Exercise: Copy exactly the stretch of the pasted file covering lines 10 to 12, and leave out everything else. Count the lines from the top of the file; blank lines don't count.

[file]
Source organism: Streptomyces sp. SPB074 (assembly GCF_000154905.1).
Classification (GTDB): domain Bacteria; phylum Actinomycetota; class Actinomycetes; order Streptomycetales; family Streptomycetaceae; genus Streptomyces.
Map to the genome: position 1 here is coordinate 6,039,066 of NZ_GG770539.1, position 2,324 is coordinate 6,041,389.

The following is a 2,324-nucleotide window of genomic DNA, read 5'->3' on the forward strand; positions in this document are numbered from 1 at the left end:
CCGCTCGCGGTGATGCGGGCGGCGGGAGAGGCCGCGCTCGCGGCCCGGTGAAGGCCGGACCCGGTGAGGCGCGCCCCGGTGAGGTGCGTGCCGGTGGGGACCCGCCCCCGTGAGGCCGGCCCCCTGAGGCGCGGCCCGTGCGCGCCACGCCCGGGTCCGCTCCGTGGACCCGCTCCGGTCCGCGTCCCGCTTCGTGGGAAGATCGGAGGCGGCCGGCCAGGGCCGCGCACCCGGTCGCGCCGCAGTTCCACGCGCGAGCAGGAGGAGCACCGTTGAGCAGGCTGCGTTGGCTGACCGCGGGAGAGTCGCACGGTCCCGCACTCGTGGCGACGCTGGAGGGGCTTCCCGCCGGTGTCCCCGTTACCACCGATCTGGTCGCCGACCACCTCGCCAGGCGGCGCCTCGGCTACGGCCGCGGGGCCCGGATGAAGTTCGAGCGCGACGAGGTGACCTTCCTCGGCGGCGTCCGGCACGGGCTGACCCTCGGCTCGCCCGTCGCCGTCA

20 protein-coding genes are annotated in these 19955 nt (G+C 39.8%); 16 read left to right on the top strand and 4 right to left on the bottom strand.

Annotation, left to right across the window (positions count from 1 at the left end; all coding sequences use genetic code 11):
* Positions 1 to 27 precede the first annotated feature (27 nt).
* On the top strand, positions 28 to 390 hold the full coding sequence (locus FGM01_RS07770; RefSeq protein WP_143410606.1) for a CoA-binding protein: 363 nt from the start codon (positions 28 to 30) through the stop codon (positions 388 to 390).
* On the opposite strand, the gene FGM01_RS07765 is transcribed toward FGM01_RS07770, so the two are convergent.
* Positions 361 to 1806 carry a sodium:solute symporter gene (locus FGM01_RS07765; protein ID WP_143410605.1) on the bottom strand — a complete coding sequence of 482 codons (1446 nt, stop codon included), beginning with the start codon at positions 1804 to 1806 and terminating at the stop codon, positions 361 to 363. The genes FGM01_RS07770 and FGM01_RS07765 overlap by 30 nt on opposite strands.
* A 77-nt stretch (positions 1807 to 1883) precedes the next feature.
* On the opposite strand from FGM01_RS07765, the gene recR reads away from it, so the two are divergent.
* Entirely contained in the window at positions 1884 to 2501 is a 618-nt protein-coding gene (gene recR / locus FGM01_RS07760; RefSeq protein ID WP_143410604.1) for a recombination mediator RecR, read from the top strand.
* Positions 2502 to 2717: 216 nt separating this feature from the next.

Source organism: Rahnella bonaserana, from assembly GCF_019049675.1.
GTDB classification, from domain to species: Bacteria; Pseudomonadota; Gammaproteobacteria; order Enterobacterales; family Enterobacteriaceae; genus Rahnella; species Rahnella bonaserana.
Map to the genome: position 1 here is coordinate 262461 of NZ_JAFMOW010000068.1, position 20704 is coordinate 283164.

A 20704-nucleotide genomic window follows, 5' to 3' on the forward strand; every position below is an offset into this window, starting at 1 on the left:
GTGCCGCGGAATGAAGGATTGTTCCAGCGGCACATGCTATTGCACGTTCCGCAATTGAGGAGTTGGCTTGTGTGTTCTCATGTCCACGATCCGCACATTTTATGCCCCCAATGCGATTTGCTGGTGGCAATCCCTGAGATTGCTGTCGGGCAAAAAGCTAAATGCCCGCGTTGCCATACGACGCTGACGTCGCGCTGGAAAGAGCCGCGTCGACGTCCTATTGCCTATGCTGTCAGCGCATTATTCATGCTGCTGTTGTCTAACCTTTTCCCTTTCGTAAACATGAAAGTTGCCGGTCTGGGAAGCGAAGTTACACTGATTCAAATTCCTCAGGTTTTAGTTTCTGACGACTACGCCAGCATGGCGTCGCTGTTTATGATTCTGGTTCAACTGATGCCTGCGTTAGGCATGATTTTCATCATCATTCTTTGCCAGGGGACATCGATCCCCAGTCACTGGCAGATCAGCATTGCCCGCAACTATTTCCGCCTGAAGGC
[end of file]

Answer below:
* On the opposite strand, the gene FGM01_RS07765 is transcribed toward FGM01_RS07770, so the two are convergent.
* Positions 361 to 1806 carry a sodium:solute symporter gene (locus FGM01_RS07765; protein ID WP_143410605.1) on the bottom strand — a complete coding sequence of 482 codons (1446 nt, stop codon included), beginning with the start codon at positions 1804 to 1806 and terminating at the stop codon, positions 361 to 363. The genes FGM01_RS07770 and FGM01_RS07765 overlap by 30 nt on opposite strands.
* A 77-nt stretch (positions 1807 to 1883) precedes the next feature.